The Federalist Digest --
From Issue #99-35

The Real "Agnes Of God"


If you are looking for a review of a ludicrous movie about a nun who murders her newborn child, a celebrity flick featuring darlings of the left, Meg Tilly, Jane Fonda and Anne Bancroft, look elsewhere. That cinematic endeavor did little more than most — it made a mockery of Christian servants.

This Sunday marks the second anniversary of Agnes Gonxha Beiaxhiu's death. Born in 1910 in the town of Skopje, Macedonia, this small and humble Catholic nun changed the whole world for the better. Her death was barely noted during the pop-media's frenzied coverage of the death, only days earlier, of Princess Diana.

She is better known as Mother Teresa, and we dedicate this edition to the real Agnes of God — in her own words.

"Keep the joy of loving God in your heart and share this joy with all you meet especially your family. Be holy — let us pray." {} "Yesterday is gone. Tomorrow has not yet come. We have only today. Let us begin." {} "Like Jesus we belong to the world, living not for ourselves but for others. The joy of the Lord is our strength." {} "I am called to serve Him among the poorest of the poor." {} "I realized that I had the call to take care of the sick and the dying, the hungry, the naked, the homeless — to be God's Love in action to the poorest of the poor. That was the beginning of the Missionaries of Charity." {} "I see God in every human being." {} "To God, there is nothing small. The moment we have given it to God, it becomes infinite." {} "When He was dying on the Cross, Jesus said, 'I thirst.' Jesus is thirsting for our love, and this is the thirst of everyone, poor or rich alike. We all thirst for the love of others, that they will go out of their way to avoid harming us and to do good to us."

"I see God in every human being," said Mother Teresa. At the end of her life, she was a perennial guest of the most powerful leaders in the world. In their presence, most notably the company of our president at annual prayer breakfasts, she never missed a chance to speak of the ongoing holocaust, the slaughter of innocents. "A nation that destroys the life of an unborn child, who has been created for living and loving, who has been created in the image of God, is in a tremendous poverty.

"I feel that the greatest destroyer of peace today is abortion because it is a direct killing of the innocent child. Abortion is Murder in the womb. A child is a gift from God.

"America needs no words from me to see how your decision in Roe vs. Wade has deformed a great nation. The so-called right to abortion has pitted mothers against their children and women against men. It has sown violence and discord at the heart of the most intimate human relationships. It has aggravated the derogation of the father's role in an increasingly fatherless society. It has portrayed the greatest of gifts—a child—as a competitor, an intrusion and an inconvenience. It has nominally accorded mothers unfettered dominion over the dependent lives of their physically dependent sons and daughters. And, in granting this unconscionable power, it has exposed many women to unjust and selfish demands from their husbands or other sexual partners."

In her closing remarks at her last prayer breakfast visit, she noted, "Human rights are not a privilege conferred by government. They are every human being's entitlement by virtue of his humanity. The right to life does not depend, and must not be contingent, on the pleasure of anyone else, not even a parent or sovereign. ... You must weep that your own government, at present, seems blind to this truth."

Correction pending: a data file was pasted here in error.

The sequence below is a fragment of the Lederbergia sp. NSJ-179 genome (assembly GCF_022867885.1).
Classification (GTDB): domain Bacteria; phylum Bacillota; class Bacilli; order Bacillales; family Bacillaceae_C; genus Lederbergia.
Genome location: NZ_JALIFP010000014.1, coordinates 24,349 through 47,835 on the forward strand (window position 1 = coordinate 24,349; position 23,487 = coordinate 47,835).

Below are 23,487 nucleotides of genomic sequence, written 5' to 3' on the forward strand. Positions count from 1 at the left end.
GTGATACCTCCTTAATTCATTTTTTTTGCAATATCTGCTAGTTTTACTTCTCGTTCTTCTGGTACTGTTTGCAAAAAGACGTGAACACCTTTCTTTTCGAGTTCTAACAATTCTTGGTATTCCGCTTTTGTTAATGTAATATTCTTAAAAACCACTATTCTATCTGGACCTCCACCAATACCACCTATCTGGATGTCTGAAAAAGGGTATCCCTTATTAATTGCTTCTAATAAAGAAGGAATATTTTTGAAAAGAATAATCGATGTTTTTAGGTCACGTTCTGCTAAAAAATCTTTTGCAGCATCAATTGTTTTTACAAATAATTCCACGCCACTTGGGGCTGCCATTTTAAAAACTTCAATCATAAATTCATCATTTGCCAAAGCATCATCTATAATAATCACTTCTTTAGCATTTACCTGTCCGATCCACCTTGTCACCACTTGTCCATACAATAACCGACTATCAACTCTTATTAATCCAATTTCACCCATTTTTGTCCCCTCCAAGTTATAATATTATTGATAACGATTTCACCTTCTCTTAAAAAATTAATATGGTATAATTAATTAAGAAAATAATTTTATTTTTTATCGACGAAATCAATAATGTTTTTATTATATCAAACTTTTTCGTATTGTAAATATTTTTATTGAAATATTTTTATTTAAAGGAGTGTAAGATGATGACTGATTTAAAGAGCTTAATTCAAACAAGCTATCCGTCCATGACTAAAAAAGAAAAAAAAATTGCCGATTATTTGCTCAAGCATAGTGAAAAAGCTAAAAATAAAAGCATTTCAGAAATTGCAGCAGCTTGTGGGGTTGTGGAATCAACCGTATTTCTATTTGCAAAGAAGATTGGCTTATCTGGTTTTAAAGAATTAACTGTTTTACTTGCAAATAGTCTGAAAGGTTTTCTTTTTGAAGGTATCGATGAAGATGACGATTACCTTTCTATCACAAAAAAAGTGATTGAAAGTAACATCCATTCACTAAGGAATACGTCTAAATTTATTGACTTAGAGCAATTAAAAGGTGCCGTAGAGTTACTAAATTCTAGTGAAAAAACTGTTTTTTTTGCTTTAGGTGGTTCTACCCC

The media and consumer obsessions with the glitterati — such as the recent demise of John Kennedy — leave no room for special broadcasts or editions dedicated to the memory of humble servants like this gallant lady.

At the time of their deaths, Bill Clinton spoke of Mother Teresa and Princess Diana in equal terms: "Their lives were very different but ultimately bound together by a common concern for, and commitment to, the dignity and worth of every human being, especially those too often overlooked, the desperately poor and abandoned, the sick and dying." As with most Clinton soundbites, this one greatly distorted and thus, devalued the truth. Celebrity causes are not analogous to the quiet works of a woman destined for sainthood. Drawing such parallels obfuscates the significant differences between "cause celeb" and humanitarian service, a distinction that celebrities invariably disregard.

This is not to say that self-congratulatory gestures are always empty. For example, Diana's involvement in the movement to ban landmines, while seriously misguided, did provide real assistance to children wounded by landmines in war-torn parts of the world.

Perhaps the best way to distinguish between celebrity causes and humanitarian service is not so much in the media-driven perception of how Diana and Mother Teresa lived, but the reality of how they died. Princess Diana died in a chauffeur-driven Mercedes Benz after a night of celebration at the Ritz Hotel in Paris with her romantic interest, Dodi Al Fayed, son of the billionaire owner of the Ritz. She had flown into France the previous day by private jet, to sun on Al Fayed's luxury yacht in the Mediterranean.

Mother Teresa died, surrounded by members of her Catholic order in a barren room in Calcutta, leaving a personal estate of three blue-bordered saris in the colors of her Missionaries of Charity.

But, in one respect, they were indeed equal. As Mother Teresa often said, "We are all equal in death."

Before her death on September 5th, 1997, Mother Teresa said, "God will find another person, more humble, more devoted, more obedient to Him, and the society will go on." God willing, we should be so blessed.


TYSK eagle

News Depts Articles Library
Lite Stuff Links Credits Home



4 September 1999